The thought of weddings reminded him, finally, that there was in fact another coming. He glanced down at himself, and saw that Bree hadn’t been exaggerating about his appearance. Damn, and it was Jamie’s coat, too.
He began to brush off the pine needles and streaks of mud, but was interrupted by a halloo from the path above. He looked up, to see Duncan Innes making his way carefully down the steep slope, body canted to compensate for his missing arm. Duncan had put on his splendid coat, scarlet with blue facings and gold buttons, and his hair was plaited tight under a stylish new black hat. The transformation from Highland fisherman to prosperous landowner was startling; even Duncan’s attitude seemed changed, more confident by half.
Duncan was accompanied by a tall, thin, elderly gentleman, very neat but threadbare in appearance, his scanty white locks tied back from a high and balding brow. His mouth had collapsed from lack of teeth, but retained its humorous curve, and his eyes were blue and bright, set in a long face whose skin was stretched so tight across the bone as scarce to leave enough to wrinkle round the eyes, though deep lines carved the mouth and brow. With a long-beaked nose, and clad in rusty, tattered black, he looked like a genial vulture.
“A Smeòraich,” Duncan hailed Roger, looking pleased. “The very man I hoped to find! And I trust you’re weel-fettled against your marriage?” he added, his eyes falling quizzically on Roger’s stained coat and leaf-strewn hair.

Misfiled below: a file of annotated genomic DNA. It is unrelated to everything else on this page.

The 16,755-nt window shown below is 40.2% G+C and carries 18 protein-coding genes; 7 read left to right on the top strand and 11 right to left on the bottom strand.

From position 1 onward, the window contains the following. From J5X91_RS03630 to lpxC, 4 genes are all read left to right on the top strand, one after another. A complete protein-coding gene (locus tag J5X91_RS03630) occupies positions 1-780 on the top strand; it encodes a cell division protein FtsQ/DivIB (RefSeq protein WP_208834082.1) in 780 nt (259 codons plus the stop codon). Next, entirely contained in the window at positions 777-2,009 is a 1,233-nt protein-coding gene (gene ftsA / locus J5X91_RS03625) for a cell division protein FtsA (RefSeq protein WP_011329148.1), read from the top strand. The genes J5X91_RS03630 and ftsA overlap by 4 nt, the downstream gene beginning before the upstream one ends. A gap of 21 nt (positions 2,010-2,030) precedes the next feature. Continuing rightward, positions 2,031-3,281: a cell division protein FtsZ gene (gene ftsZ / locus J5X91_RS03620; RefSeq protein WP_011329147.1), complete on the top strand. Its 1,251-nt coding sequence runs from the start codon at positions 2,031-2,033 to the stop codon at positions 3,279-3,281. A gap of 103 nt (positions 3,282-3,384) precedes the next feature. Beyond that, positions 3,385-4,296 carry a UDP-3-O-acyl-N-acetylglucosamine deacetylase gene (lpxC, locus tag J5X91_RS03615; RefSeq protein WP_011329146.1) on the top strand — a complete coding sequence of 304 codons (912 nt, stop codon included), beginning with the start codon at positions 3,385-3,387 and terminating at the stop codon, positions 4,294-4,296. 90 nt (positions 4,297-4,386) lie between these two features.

“Oh, aye.” Roger cleared his throat, converting his coat-brushing to a brief thump of his chest, as though to loosen phlegm. “Damp weather for a wedding, though, eh?”
“Happy the corpse the rain falls on,” Duncan agreed, and laughed, a little nervously. “Still, we’ll hope not to die o’ the pleurisy before we’re wed, eh, lad?” He settled the fine crimson coat more snugly on his shoulders, flicking an imaginary speck of dust from the cuff.
“You’re very fine, Duncan,” Roger said, hoping to distract attention from his own disreputable state with a bit of raillery. “Quite like a bridegroom!”
Duncan flushed a little behind his drooping mustache, and his one hand twiddled with the crested buttons on his coat.
“Ah, well,” he said, seeming mildly embarrassed. “Miss Jo did say as she didna wish to stand up wi’ a scarecrow.” He coughed, and turned abruptly to his companion, as though the word had suddenly reminded him of the man’s presence.
“Mr. Bug, here’s Himself’s good-son, Roger Mac, him I tellt ye of.” He turned back toward Roger, waving vaguely at his companion, who stepped forward, extending his hand with a stiff but cordial bow. “This will be Arch Bug, a Smeòraich.”
“Your servant, Mr. Bug,” Roger said politely, slightly startled to observe that the large bony hand gripping his was missing its first two fingers.